Saturday, June 8, 2013

Sometimes you have to blow your own horn.

Well, this summer isn't turning out the way I hoped. Riley busted his leg three weeks ago and I bunged my knee up on a turkey hunt. Last weekend I finished the job on my knee while getting fire wood and had it scoped on Tuesday. Not that big of a deal because my recovery is just a matter of five or six weeks and I should be humping the hills with Jake.
Riley is a different matter though. After enduring a major surgery and three weeks of mending, he busted a screw in his leg and the break is not healing properly. So he is back getting operated on right now and we are back to square one for recovery time. This time when he gets home he is going to be in very tight quarters for five weeks so we can prevent the chance of injuring the leg again. What a blessing to have Dr. Warner and staff on my team. Saturday night and operating because he felt waiting any longer may be detrimental to Riley's full recovery.
With all this going on, I have to admit to being a little short with a gentleman today. I was at a baseball game watching my grandson play. Riley was with me because I was scheduled to take him to the vet after the game. Another spectator, who I've visited with quite often about chukar hunting, came over and visited with me. Everything would have been fine except he mentioned how it seems like Riley and I are always breaking something. Knowing what Riley was about to go through again I took it personal and decided to blow our horn a little.
This guy hunts chukar maybe three or four times a year and the rest of his hunts are more on the flat land hunting quail. I have no problem with this and I actually appreciate it because it keeps one more dog and hunter off the hill where I might want to be. But he began comparing himself and his dog to me and my boys. By the time we were through discussing our hunts it became quite obvious that we hunted with a difference in intensity. His thirty or forty points with his GSP last year did not quite come close to Riley's 700 plus. His x number of birds retrieved did not come close to the x number of Riley's. In my opinion, the hardest job a chukar dog has is retrieving the birds on those steep and rocky slopes. I can't count the number of times I've seen my dog's chasing a cripple down a steep slope to have the bird slam on the breaks causing the dog to roll head over heal down the hill and than recover and resume the chase. I don't very often like to boast about how many birds me and the dog's get and how hard we work for them but today was a day for blowing my horn. With me hobbling around and Riley about to go into surgery again I felt it was necessary for some people to realize that our scars are battle scars that we were damn proud of and we earned. We could have healthy bodies and spend more time driving the roads looking for birds, but we'd rather keep doing it the way we do even if it means suffering a little. So, the next person should be real careful at classifying my dogs as being a little on the tender foot side. They earned the respect that I demand they get.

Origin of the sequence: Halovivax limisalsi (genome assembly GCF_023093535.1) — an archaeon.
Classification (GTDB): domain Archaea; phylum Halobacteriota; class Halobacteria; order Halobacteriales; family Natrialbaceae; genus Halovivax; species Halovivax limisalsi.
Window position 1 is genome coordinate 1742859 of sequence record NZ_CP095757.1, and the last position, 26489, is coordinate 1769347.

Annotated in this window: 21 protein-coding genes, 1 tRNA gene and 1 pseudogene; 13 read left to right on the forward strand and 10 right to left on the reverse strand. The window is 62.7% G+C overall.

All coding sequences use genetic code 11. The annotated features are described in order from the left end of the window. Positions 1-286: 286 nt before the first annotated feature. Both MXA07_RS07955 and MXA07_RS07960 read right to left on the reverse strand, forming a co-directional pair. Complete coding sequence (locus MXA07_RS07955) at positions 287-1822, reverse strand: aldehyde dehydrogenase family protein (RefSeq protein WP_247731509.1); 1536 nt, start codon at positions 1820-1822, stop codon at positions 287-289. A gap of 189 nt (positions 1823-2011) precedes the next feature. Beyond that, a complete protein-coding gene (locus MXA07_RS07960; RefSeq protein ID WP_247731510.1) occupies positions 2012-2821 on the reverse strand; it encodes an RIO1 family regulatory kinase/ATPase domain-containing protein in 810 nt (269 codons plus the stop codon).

Fadgen's Adventures said...

Larry, sorry to hear about all that is going on with Riley, but Jake sure is a bright spot. Hopefully, Riley will make a full recovery and will be out there with you humping (or is it limping?) again this year. I hope to be moving around as well as you when I get a little older.


Anonymous said...

Sorry to hear about Riley's complications and your knee problems. As far as the guy you saw at the baseball game... Consider the source. I'm like you if you talk bad about my dog thats crossing the line. You weren't close to the baseball bats were you? Rarely is anyone near me when I'm out hunting. No one knows the joy these dogs bring to our life.
Its a partnership that cannot be compared to another. I'm sure Jake will be quite the hunter. Take care and hope you and Riley heal well and soon. We love our dogs and they love us.

larry szurgot said...

Thanks guys. Well put Alan.